Rating: 5 out of 5
Let me preface this by saying that normally I like to sit on a book a few days before I review it. This allows me time to ponder the meaning of the story in greater detail, to mull over the finer aspects of the storytelling and decide whether my initial, guttural reaction was indeed true, or if I was simply caught up in the moment. Sometimes a book I loved will appear lesser after time, sometimes one I loathed will be struck with new meaning. This balance is what I seek and what this practice is for, to come from an objective place. However, as with most things of an objective nature, sometimes the emotion can be wrung from my explanation of it, due to both the time and that pondering.
So now I sit here, an hour past finishing “The Cost of Betrayal”, the second of the Half-Orc series by David Dalglish, and I want nothing more than to get my thoughts down on paper now. This is a work that is demanding of a highly emotional state, and it’s in my own, right now, that I honor it.
The story picks up where “The Weight of Blood” left off, in the aftermath of master necromancer Velixar’s failed attempt to destroy Woodhaven. The three partners-in-convoluted-crime – Harruq and Qurrah, the half-orc brothers, and Aurelia, an elven sorceress – are on their way back to Veldaren, the city in which the brothers grew up, on the streets and all alone. Upon reentering the city, they are immediately attacked, by a group called the Eschaton, a militia who protects the city for coin and favor. The way Dalglish pours you right into the action is admirable. He does it without missing a beat and without a ton of setup, which is appreciated.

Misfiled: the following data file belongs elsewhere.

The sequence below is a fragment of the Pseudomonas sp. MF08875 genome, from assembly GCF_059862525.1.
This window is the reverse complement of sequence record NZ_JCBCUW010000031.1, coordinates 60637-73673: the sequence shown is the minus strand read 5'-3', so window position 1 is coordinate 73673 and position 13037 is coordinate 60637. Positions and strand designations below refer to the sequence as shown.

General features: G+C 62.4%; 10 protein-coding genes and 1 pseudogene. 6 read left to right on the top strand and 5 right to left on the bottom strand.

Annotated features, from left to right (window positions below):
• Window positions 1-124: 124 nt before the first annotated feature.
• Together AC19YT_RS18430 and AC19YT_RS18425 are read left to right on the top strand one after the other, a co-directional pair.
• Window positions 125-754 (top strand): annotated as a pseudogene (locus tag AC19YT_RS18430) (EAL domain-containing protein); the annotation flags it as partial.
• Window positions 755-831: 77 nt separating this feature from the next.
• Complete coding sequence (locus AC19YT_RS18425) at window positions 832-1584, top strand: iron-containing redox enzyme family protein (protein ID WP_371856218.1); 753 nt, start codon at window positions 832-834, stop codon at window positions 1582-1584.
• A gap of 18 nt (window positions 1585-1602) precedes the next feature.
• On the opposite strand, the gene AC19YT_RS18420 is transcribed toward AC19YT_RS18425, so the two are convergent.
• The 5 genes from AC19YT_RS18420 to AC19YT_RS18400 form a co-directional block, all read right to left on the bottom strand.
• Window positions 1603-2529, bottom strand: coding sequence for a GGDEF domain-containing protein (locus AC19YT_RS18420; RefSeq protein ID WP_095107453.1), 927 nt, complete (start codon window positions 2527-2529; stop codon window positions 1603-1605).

The small group joins up with the Eschaton, and wackiness ensues. They encounter a plot by the local thieves’ guild and the battle scenes are epic. In fact, ALL the battle scenes are epic, extremely graphic, and skillfully presented, just as in the first book. You don’t get lost in the action and you actually care about what’s about to happen to the characters.
The funny thing about these battles, however grand they might be, is that they are overshadowed by the emotional threads that run through the novel. The relationship between Harruq and Aurelia grows by leaps and bounds, and Qurrah becomes obsessed with a strange and tweaked-out girl named Tessanna, who is possessed of power that not even she knows the depths. It is with these two relationships, mirrored against each other, that the bulk of the story grows and flourishes. More than in book one, the differences between Harruq and Qurrah are made that much more apparent by the way they relate to their loved ones. Harruq, though a big lunk, is thoughtful and caring. He listens and is willing to change. Qurrah, on the other hand, is fanatical, cynical, and unbending. He thinks he knows his place in the world and is not willing to alter his mindset…or his actions.